Been Through The Desert: America at THCA

EU talks to original band member Dewey Bunnell

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America is giving fans a taste of something old and a few new things sprinkled in with a performance of classics and collection of previously unreleased material at the Thrasher Horne Center for the Arts. The band will play from the well of hits that earned Grammy Awards and a star on the Hollywood Walk of Fame, for starters. They’ll also play covers from Bob Dylan, Joni Mitchell, James Taylor, and Brian Wilson, and cuts from their latest release Lost and Found. A pre-show dinner package courtesy of Carrabba’s Italian Grill is available with seating at 6pm followed by the concert at 8pm.

All of the unreleased songs are original compositions written by original members Dewey Bunnell and Gerry Beckley, recorded over the last 15 years in Beckley’s LA studio and recently mastered from those archived recordings for release. “We kind of mined a lot of old original songs that Gerry and I had recorded over the years, the kind of things that were like the 13th song on a 12-song CD. They didn’t make the cut then, but then you look at the stuff in a different context a few years later and they have a lot of potential,” says original member and vocalist Dewey Bunnell. “We didn’t want to gild the lily, so to speak. We wanted it to sound as natural as possible.”

A visual history through America’s 45-year journey set the backdrop for the live performance with black and white photos and archival footage. “It’s another great element that gives you a new multi-media experience,” Bunnell says. “The song Ventura Highway has a lot of vintage footage, a lot of time and place-oriented visuals. The show is an hour and a half of get-out-of-yourself, I like to think.”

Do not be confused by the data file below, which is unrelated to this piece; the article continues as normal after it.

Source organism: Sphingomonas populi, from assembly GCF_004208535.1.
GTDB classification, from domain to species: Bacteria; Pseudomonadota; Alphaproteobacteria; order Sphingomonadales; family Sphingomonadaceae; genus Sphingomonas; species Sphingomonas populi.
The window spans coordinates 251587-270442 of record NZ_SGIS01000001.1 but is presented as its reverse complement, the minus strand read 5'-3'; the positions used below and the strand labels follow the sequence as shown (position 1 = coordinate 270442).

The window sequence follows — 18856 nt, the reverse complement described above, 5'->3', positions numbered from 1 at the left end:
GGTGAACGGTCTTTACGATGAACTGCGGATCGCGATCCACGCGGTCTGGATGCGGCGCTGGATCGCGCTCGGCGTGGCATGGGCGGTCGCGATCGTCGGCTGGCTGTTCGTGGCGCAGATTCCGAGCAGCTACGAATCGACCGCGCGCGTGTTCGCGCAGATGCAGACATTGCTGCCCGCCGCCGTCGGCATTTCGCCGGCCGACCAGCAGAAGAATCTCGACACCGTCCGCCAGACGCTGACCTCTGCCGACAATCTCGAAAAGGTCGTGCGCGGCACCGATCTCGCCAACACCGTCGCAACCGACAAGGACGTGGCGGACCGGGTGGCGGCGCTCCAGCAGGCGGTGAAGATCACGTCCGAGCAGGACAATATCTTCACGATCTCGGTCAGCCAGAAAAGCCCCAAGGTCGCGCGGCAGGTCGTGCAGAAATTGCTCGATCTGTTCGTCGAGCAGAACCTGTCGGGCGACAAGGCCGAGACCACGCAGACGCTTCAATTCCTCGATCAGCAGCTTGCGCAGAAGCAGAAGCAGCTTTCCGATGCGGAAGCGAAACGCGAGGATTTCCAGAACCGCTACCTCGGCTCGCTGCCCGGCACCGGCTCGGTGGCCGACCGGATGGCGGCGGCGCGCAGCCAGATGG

When two of the original members retired from the road, Bunnell and fellow founding member Gerry Beckley recruited some young players including former Reel Big Fish drummer Ryland Steen to take their place. The guys are fitting in and full of new energy and ideas, whether it’s a subtle change in a song or scanning old material for new material to add to the live show. “The dynamics on stage have changed to some degree but Gerry and I are the founding members and Rich [Campbell] has been with us for quite a long time on bass,” says Bunnell. “The five-piece has kind of got a new energy up there and it’s good to be looking forward.”

Bunnell says the typical set has an easy flow, building like a great story woven with classics like ‘Ventura Highway’, ‘A Horse with No Name’, and ‘Sister Golden Hair’. “There’s this thing about running orders that can make or break a set. You can lose momentum,” he says. “When you bring the set down into a lull if a song doesn’t have the oomph, it can slow you down when you’re on a roll. The set seems to have really evolved into this nice beginning, middle, and finish.”

He listens for the subtle changes that Steen and guitarist Bill Worrell inject into the music. “They’ve got a lot of ideas and they bring their own energy to the show. Individually, I can hear it on certain songs. They have really taken on a different character by having a young guitar player on the solos,” says Bunnell. “It’s a subtle thing. It’s something maybe the average listener wouldn’t hear, but we certainly do and I think it really transfers to the audience.”

America continues to reach new audiences through film and television as well. ‘A Horse with No Name’ was featured in Breaking Bad and the film American Hustle, and a reworked version showed up as a ‘Place with No Name’ on Michael Jackson’s posthumous 2014 release Xscape.

“Nobody can plan on that stuff. We just kept playing and kept working. We were very fortunate in the beginning that the albums in ‘72, ‘73, ‘74 and ‘75 really took hold and we became a part of that era. The recording process has evolved away from certain things that were our key elements as singer-songwriters but there’s a place for it all out there and we’re glad that we carved our niche,” says Bunnell. “As the music finds its way to the next generation and the next generation after that, it’s something that you have no control over. It’s been really thrilling and we have a lot of gratitude for that.”

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